Saffron is the most expensive spice on earth. It is extracted not from the seeds, barks, leaves or fruits but from the flowers itself. We've shared with you before that, obtaining 0.45 kg of dry saffron requires harvesting of 50,000 flowers, the equivalent of football pitch in area. And these flowers are among the most beautiful flowers you would ever see. At the peak of the season, the blossoms of saffron cover large swathes of lands with a purple layer. This is a sight as surreal as it can be and of course this is a spice just as exotic. Apart from cooking, ancient sources even mention it as an aphrodisiac. Fittingly, it also has many eclectic stories associated with it.
Image credit: Dr PS Sahana
The story of saffron is actually a very old one. The earliest traces of wild saffron have been found in Greece but it is not clear who domesticated it first. The word saffron has been derived from persona and so it is believed that the spice also originated there and spread elsewhere. Persian and Assyrian sources are the earliest ones to mention the use of saffron in cooking. Modern day Persia i.e. Iran is still among the major producers of premium quality saffron. It has also spread across Europe, mainly across the Mediterranean and the Spanish saffron is considered to be of comparable quality. But today, we want to talk about what we have back home in India. Yes, we are talking about Kashmiri saffron!
Kashmiri saffron is among the most sought after in the world. The beauty and flavour of Kashmiri saffron is such that it has many legends and myths associated with it. According to one of the stories saffron first came to Kashmir sometime in the eight century when a serpent god gifted it to physician who cured his affliction. Another story believes that it was brough by to wandering Sufi saints Khawja Masood Wali and Sheikh Sharifuddin Wali in the 12th century. This is disputed by some who claim that Kashmiris were growing Saffron from much earlier times as per some older Hindu documentations of early ages. In the middle ages, we have the classic, star-crossed Kashmiri love story of poetess and ascetic Zooni who met the future King of Kashmir Yusuf Shah on a blooming saffron field during a moonlit night. She assumed the name Habba Khatoon post marriage but the romance was cut short as the king was defeated and exiled by the Mughals.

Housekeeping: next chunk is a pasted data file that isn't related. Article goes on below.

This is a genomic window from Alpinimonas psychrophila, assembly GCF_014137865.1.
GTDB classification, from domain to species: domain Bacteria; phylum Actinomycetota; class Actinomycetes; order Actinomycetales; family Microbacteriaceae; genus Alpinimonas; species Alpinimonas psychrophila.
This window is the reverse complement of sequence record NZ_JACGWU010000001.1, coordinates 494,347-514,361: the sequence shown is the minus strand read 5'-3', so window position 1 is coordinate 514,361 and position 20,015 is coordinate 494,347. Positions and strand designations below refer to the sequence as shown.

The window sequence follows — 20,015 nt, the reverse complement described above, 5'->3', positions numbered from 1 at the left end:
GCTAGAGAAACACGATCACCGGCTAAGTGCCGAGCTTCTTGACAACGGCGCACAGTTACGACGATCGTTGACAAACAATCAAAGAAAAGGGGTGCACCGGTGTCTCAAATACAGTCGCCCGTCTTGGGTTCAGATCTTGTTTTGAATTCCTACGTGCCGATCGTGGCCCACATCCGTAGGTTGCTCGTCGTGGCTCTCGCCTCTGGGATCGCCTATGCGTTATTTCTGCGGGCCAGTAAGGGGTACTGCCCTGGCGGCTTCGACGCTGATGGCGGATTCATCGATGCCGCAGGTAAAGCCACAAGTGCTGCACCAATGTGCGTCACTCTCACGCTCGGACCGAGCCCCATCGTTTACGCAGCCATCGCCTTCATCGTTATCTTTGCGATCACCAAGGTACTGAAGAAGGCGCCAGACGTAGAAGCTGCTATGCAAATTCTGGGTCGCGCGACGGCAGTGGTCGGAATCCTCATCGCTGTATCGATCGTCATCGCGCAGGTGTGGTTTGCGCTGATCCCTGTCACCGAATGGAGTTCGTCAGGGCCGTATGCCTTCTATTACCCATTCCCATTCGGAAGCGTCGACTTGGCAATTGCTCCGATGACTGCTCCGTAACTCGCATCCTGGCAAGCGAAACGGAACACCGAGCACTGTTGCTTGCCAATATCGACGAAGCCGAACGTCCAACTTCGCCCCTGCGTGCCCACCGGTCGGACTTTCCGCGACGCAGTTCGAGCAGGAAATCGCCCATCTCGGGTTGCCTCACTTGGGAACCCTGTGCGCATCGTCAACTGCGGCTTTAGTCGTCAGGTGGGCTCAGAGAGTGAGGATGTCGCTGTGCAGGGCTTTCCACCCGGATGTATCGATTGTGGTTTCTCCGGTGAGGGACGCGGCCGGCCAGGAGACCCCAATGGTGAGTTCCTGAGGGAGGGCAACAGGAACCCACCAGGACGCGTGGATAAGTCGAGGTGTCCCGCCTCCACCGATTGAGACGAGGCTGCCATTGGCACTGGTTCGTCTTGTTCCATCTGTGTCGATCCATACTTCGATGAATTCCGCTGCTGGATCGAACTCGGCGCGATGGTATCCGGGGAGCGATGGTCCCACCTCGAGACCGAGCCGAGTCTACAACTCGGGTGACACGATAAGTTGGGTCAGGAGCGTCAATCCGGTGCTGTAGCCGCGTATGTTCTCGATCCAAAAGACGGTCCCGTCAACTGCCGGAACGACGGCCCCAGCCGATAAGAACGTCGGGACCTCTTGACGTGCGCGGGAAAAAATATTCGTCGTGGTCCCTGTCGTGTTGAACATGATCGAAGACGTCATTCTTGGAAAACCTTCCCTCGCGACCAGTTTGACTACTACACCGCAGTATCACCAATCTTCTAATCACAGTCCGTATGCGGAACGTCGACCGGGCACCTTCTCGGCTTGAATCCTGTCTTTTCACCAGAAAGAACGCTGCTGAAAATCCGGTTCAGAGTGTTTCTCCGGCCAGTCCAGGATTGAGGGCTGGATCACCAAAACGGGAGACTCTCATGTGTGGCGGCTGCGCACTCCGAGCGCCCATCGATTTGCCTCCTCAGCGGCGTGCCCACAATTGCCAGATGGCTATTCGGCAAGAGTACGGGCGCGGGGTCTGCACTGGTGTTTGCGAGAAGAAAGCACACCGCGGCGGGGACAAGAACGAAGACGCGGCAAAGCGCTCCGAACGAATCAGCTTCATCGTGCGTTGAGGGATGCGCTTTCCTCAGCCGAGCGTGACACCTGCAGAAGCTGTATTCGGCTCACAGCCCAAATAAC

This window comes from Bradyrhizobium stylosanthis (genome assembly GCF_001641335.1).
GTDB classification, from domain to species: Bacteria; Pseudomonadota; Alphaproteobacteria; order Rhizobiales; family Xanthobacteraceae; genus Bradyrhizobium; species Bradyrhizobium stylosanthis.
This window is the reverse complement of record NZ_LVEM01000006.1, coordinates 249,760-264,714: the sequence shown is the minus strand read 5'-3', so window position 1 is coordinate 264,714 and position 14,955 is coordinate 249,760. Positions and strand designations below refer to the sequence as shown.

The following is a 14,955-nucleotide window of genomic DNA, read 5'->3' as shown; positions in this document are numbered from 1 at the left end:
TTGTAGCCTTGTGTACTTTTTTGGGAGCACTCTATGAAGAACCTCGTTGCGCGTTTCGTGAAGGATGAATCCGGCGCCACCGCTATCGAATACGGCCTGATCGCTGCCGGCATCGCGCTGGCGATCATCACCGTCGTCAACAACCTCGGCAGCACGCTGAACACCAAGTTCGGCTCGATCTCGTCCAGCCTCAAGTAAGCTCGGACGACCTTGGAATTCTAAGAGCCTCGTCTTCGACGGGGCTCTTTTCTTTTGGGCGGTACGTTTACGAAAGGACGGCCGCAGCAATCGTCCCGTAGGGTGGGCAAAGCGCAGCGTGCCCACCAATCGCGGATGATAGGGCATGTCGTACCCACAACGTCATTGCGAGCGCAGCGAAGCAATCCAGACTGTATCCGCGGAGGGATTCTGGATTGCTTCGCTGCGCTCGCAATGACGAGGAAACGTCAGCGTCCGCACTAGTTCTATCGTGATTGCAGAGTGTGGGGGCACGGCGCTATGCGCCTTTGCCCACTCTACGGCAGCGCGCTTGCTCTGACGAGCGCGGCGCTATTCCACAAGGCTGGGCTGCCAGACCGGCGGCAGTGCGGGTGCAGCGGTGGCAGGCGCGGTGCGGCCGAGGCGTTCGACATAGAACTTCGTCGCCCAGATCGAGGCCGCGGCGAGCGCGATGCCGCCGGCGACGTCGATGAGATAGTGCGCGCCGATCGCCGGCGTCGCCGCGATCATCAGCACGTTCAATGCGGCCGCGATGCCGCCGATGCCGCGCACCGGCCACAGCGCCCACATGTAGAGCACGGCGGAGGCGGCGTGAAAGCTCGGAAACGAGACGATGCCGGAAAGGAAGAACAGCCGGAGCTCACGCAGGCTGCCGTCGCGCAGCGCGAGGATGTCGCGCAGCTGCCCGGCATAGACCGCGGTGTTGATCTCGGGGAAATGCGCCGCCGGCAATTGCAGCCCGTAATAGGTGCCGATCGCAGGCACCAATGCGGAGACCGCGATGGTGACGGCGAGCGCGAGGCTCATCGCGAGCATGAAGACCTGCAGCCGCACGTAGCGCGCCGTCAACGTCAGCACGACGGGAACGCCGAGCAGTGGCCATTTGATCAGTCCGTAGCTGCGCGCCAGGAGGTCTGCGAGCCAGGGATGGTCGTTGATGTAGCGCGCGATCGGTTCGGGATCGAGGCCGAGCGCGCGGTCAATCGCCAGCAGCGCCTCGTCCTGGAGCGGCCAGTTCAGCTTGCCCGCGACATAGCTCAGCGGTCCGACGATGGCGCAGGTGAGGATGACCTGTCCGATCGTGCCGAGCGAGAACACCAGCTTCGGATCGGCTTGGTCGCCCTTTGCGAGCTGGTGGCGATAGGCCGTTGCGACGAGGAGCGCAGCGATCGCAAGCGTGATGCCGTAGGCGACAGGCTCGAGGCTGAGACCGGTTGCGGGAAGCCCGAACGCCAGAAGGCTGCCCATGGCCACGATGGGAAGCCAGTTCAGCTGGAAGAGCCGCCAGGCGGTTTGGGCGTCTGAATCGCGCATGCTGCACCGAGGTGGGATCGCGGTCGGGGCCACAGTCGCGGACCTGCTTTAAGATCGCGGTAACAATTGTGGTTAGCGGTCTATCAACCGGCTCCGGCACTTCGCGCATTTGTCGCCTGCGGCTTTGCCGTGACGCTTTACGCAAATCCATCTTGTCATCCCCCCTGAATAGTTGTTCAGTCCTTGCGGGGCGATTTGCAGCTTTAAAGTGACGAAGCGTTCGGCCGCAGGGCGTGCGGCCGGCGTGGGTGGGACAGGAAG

The main saffron producing area in Kashmir is spread around the town of Pampore. It is a historic town by the side of the river Jhelum. While the cultivation has spread across other locations, it still remains the hub of saffron trade. Especially during late autumn in October, all the fields surrounding the town get covered with purple blossoms and thousands of villagers get involved in plucking flowers and extracting the spice. There was a time when everyone in this area only dealt in saffron. Now they are opening up to other opportunities but still Pampore’s economy is manly driven by saffron.
Image credit: Flickr
Apart from being used in cooking, saffron also has many health benefits. Safranal, a volatile oil extracted from has a slowing effect on cancer cells and it also works as anticonvulsant as well as antidepressant. A carotenoid called alfa-crocin also has a similar impact. It is also full of minerals such as potassium, manganese, iron, calcium, selenium, copper zinc and magnesium. It is also rich in vitamin A and C, folic acid, niacin and riboflavin.
Over many centuries, Kashmiri saffron has been able to maintain a mystical aura around it which is a combination of its unique flavour and the sheer beauty of its settings. However, of late, it has been facing a lot of challenges. Production has dwindled due to climate change and pollution while newer competitors have emerged in the global market. I sure hope we are able to keep this legacy alive!
It's easy for you to procure Kashmiri saffron online via Pure Mart here.